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Google matches all of its electricity consumption with 100 percent renewable energy

Google matches all of its electricity consumption with 100 percent renewable energy

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Google is the largest corporate purchaser of renewable energy in the world

In 2007, Google announced its intentions to become carbon neutral. A state which is characterised by a company’s ecological footprint or in this case, lack thereof or zero percent emissions.

Google’s plan was to focus on three things:

1.Reducing energy consumption
2.Use and investment in clean energy resources
3.Purchase of carbon offsets for emissions that can’t be reduced

The company went so far as to form a partnership with the Environmental Resources Trust (ERT) to independently verify its assessment on energy consumption and plan for the coveted zero carbon state.

The company in a blog post from 2007 titled “Carbon neutrality by end of 2007”, outlined these plans and announced an immediate investment in carbon offsets to help it become neutral in the short term.

Carbon offsets are an investment into technologies that help reduce greenhouse gas or carbon dioxide emissions. This is done to compensate for the emissions a company cannot directly reduce.

Google made it very clear that this was not a permanent solution – “To be clear, we see carbon offsets not as a permanent solution but rather as a temporary tool which allows us to take full responsibility for our impact right away. By investing in projects elsewhere in the world that cut the overall amount of greenhouse gases, we can help reduce climate impact now while we develop more sustainable strategies for the future”.

In 2010, Google entered into a substantial 20-year green Power Purchase Agreement with NextEra Energy Resources to purchase 114 megawatts of wind generated power for use in it’s data centers.

This also solved a major hurdle in the renewable resources battle, that of investment. The reason why most clean energy projects fail is because there is no funding or it dries out. By buying such a large amount of energy for an extended period of time at predetermined price ensures the survival of the project and incentivises other projects of a similar nature.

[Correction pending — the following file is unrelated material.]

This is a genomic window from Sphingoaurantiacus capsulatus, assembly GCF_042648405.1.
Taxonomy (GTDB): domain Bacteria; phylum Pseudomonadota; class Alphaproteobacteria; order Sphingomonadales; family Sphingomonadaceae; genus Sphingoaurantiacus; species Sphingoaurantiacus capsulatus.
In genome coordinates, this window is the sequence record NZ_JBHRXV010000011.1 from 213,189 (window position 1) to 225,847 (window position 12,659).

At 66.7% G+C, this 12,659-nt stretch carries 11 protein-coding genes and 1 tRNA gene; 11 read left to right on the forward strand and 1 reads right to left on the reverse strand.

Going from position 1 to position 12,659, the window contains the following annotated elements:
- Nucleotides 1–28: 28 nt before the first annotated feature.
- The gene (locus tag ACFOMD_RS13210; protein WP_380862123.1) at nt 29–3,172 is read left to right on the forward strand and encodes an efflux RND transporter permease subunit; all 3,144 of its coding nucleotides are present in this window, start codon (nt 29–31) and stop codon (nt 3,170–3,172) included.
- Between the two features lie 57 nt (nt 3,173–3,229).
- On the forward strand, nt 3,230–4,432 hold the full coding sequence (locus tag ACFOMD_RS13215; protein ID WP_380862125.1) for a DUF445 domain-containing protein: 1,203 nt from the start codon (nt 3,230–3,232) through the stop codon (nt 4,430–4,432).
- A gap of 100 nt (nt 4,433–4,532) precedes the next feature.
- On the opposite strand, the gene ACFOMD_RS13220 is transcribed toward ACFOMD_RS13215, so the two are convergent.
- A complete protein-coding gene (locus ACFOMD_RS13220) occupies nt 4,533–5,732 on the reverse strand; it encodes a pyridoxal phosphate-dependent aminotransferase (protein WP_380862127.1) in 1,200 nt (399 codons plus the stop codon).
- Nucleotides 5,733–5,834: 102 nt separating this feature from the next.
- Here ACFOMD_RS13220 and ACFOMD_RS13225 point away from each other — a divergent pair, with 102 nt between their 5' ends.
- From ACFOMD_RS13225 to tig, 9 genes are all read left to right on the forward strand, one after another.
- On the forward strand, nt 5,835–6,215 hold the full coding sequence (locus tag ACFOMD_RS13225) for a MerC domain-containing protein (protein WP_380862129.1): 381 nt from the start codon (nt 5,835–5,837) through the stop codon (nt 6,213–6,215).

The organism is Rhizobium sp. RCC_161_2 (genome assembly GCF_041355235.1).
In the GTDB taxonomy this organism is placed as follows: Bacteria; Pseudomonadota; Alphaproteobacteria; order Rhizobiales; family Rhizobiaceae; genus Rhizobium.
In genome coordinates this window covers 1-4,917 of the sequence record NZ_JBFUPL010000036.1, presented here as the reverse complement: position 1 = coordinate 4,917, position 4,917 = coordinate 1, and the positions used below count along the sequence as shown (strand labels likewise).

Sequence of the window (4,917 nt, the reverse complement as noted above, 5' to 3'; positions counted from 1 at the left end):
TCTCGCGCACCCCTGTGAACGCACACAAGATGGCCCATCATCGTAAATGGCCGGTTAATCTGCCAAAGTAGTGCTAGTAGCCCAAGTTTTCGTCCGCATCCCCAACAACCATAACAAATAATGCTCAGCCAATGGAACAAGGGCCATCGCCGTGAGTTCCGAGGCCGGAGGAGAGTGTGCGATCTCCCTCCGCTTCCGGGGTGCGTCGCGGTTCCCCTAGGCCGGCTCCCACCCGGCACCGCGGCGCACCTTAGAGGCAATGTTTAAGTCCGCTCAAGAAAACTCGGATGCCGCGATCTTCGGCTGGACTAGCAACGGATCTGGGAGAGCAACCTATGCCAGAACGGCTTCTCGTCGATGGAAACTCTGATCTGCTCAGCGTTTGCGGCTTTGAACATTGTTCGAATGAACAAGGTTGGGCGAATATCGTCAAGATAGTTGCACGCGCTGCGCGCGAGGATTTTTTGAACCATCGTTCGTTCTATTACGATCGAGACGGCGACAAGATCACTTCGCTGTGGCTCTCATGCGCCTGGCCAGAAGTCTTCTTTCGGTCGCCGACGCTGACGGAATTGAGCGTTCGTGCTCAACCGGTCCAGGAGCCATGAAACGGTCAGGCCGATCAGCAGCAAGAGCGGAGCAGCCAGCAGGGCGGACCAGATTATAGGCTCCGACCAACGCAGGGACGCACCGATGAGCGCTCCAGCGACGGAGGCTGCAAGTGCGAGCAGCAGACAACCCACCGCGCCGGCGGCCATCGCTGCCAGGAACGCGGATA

In 2016, Google announced that they were “The world’s largest corporate buyer of renewable power, with commitments reaching 2.6 gigawatts (2,600 megawatts) of wind and solar energy. That’s bigger than many large utilities and more than twice as much as the 1.21 gigawatts it took to send Marty McFly back to the future”.

The way Google did this was by “buying enough wind and solar electricity annually to account for every unit of electricity our operations consume, globally. And we’re focusing on creating new energy from renewable sources, so we only buy from projects that are funded by our purchases”.

Today, Google announced that it has met its goal of becoming carbon neutral. They actually did a little bit better, “Google’s total purchase of energy from sources like wind and solar exceeded the amount of electricity used by our operations around the world, including offices and data centers,” said Urs Hölzle, Senior Vice President, Technical Infrastructure in a blog post.

“Over the course of 2017, across the globe, for every kilowatt hour of electricity we consumed, we purchased a kilowatt hour of renewable energy from a wind or solar farm that was built specifically for Google,” said the post.

“This makes us the first public Cloud, and company of our size, to have achieved this feat. Today, we have contracts to purchase three gigawatts (3GW) of output from renewable energy projects; no corporate purchaser buys more renewable energy than we do. To date, our renewable energy contracts have led to over $3 billion in new capital investment around the world”.

The company has also outlined its plans for the future saying that it will “keep signing contracts to buy more renewable energy. And in those regions where we can’t yet buy renewables, we’ll keep working on ways to help open the market. We also think every energy buyer—individuals and businesses alike—should be able to choose clean energy. We’re working with groups like the Renewable Energy Buyers Alliance and Re-Source Platform to facilitate greater access to renewably-sourced energy”.

Source: in.pcmag
Anand Gupta Editor - EQ Int'l Media Network

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